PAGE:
Posted by: Date: November 2, 2012 In: , ,
PLU President Thomas W. Krise talks about the importance of sustainability at the university after signing the American College and University Presidents’ Climate Commitment agreement in October. (Photos by John Froschauer)

PLU reaffirms its commitment to leading the way in a commitment to sustainability

By Barbara Clements
University Communications

Global warming is real. Humans have caused it. And it’s our responsibility to do all we can to mitigate and if possible, reverse it.

With a flick of his pen last week, President Thomas W. Krise reaffirmed the PLU community’s belief in these concepts and its commitment to lowering the university’s carbon footprint and encouraging recycling and renewable energy as outlined in the American College and University Presidents’ Climate Commitment agreement. He formally signed the agreement at a ceremony Oct. 30.


Krise signed the document,  first signed by his predecessor, Loren Anderson in 2007, and then noted that at a seminar for new college and university presidents at Harvard University this summer, the presidents asked for and received a session on environmental sustainability. Anderson was one of the 12 founding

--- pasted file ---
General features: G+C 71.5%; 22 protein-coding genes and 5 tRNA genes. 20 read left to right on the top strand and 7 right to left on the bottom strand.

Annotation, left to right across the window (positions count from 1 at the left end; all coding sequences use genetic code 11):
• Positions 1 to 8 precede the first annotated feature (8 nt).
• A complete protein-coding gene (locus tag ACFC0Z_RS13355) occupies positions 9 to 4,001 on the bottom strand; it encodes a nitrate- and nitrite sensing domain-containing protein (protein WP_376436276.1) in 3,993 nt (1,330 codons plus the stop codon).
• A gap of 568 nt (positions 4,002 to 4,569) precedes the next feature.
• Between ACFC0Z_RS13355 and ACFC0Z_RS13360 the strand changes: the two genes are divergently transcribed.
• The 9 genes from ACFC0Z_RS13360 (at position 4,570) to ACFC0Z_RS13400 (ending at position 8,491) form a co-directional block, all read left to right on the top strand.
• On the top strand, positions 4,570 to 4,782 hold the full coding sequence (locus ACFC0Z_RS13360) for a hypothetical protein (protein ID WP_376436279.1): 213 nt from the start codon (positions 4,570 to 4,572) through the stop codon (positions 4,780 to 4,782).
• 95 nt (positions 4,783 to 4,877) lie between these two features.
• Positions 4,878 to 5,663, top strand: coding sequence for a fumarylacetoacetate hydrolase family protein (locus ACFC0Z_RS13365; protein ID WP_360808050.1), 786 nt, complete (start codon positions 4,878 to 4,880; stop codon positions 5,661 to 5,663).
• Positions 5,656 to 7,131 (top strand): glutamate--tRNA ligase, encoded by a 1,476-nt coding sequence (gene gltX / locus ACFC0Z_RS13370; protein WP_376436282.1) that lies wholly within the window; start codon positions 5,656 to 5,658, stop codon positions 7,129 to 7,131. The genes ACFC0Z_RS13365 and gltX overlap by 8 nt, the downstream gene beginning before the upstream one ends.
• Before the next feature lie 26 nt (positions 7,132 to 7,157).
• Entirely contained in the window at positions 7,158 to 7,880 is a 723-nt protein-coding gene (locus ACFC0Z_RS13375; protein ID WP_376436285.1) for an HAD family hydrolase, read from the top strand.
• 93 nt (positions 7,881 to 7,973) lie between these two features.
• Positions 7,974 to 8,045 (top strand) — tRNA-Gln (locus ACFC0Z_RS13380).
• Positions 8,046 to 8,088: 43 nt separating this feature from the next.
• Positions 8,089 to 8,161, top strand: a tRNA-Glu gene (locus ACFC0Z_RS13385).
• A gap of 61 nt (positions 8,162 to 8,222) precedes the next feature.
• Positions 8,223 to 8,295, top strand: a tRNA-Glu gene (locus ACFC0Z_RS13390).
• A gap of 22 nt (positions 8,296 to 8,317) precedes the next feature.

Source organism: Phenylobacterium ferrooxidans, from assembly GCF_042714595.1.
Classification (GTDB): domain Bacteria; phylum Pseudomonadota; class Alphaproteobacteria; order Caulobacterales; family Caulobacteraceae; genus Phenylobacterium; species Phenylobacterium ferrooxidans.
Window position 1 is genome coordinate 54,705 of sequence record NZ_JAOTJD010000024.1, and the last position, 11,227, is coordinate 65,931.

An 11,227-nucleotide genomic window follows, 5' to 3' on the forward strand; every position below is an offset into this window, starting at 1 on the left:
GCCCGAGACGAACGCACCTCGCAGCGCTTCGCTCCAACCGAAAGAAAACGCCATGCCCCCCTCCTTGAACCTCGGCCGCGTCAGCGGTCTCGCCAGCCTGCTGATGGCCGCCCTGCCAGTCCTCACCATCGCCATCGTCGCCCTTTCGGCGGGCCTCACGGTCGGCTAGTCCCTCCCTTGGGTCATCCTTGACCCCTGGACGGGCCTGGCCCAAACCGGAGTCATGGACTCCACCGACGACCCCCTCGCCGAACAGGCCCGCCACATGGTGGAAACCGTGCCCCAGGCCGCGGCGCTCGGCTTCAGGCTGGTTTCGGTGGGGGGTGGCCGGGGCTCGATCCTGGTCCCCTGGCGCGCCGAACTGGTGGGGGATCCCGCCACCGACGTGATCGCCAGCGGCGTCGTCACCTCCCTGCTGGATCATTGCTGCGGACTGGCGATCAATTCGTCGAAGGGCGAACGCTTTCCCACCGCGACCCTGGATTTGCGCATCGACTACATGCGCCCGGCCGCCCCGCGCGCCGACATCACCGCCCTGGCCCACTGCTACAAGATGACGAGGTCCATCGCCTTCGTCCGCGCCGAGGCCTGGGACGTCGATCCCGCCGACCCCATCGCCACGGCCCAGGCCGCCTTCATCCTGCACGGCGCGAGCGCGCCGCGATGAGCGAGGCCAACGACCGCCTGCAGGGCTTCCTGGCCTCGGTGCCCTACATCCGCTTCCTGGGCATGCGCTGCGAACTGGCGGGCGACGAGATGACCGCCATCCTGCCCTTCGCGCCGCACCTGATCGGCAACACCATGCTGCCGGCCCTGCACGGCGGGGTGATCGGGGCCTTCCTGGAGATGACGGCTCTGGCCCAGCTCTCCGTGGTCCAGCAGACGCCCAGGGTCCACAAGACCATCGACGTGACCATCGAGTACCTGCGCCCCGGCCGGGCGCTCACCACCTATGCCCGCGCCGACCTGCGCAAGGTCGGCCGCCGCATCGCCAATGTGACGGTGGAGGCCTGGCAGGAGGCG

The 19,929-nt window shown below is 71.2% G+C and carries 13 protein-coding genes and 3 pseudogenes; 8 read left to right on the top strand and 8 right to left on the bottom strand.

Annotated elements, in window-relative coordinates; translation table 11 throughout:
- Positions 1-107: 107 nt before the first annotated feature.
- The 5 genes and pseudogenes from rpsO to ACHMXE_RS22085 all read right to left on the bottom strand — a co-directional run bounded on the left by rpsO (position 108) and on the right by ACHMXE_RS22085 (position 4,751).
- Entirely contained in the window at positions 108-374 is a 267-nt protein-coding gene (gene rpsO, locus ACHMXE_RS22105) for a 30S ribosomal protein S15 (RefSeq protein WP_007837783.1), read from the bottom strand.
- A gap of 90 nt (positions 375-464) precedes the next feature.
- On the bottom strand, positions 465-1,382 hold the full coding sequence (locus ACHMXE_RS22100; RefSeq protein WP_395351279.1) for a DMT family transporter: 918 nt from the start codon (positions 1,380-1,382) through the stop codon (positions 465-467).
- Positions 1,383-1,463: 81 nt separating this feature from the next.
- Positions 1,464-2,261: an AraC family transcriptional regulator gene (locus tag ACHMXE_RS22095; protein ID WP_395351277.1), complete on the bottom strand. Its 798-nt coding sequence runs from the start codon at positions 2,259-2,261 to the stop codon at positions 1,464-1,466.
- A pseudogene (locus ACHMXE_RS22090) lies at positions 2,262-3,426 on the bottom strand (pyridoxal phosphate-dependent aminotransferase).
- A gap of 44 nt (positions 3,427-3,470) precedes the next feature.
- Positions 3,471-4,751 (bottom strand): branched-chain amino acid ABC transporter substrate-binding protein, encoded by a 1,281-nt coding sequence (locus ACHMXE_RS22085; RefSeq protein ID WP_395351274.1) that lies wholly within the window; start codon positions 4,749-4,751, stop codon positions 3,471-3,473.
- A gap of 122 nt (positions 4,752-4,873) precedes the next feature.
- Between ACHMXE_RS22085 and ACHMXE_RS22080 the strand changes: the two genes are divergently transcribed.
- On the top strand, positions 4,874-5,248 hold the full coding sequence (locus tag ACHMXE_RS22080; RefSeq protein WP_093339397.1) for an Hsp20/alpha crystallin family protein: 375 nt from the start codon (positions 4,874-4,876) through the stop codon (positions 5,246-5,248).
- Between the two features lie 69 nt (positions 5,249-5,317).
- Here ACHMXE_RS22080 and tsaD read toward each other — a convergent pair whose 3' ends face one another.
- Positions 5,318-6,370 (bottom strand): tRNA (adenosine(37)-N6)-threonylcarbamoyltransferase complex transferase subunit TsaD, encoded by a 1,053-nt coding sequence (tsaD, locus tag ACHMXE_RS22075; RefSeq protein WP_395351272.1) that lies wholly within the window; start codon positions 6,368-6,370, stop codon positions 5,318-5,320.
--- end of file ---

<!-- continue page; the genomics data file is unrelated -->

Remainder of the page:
signatories of the agreement. Since then, 661 universities have signed, while PLU’s reputation in this area as grown.

“Many of them knew of PLU’s commitment to sustainability; our reputation precedes us,” Krise said. Sustainability, and a commitment to the environment is “an important part of PLU’s DNA,” he added.

This commitment to sustainability intertwines seamlessly with PLU’s commitment to social justice and diversity, he said.

Several of the future goals for PLU include incorporating a carbon offset for air travel by 2014 and using more geothermal energy in the halls and buildings.

During the ceremony, it was announced that Hinderlie Hall won this fall’s unPLUg challenge to reduce energy consumption by 16 percent, when compared with last year’s figures. All the residence halls on campus lowered their energy usage, said Christine Cooley, manager of PLU’s sustainability office, and these savings continue throughout the year.

Since PLU began its sustainability program, the university has saved $71,000 in natural gas costs, $66,000 in electricity costs and raised over $100,000 in grants and rebates from the Green Partnership Fund, the Bonneville Environmental Foundation and other utility companies, she said. Vice President of Finance and Operations, Sheri Tonn, noted that since PLU began tracking its carbon emissions, the most recent carbon inventory shows a 17 percent drop. Another emissions inventory is planned for next June.

All this recycling and reduction in energy use has gained PLU a national reputation, she said. In 2010, PLU scored an “A” in the Sustainable Endowments Institute Report Card and the Sierra Club’s Cool Schools Competition has consistently ranked PLU in the top 100 green schools in the U.S.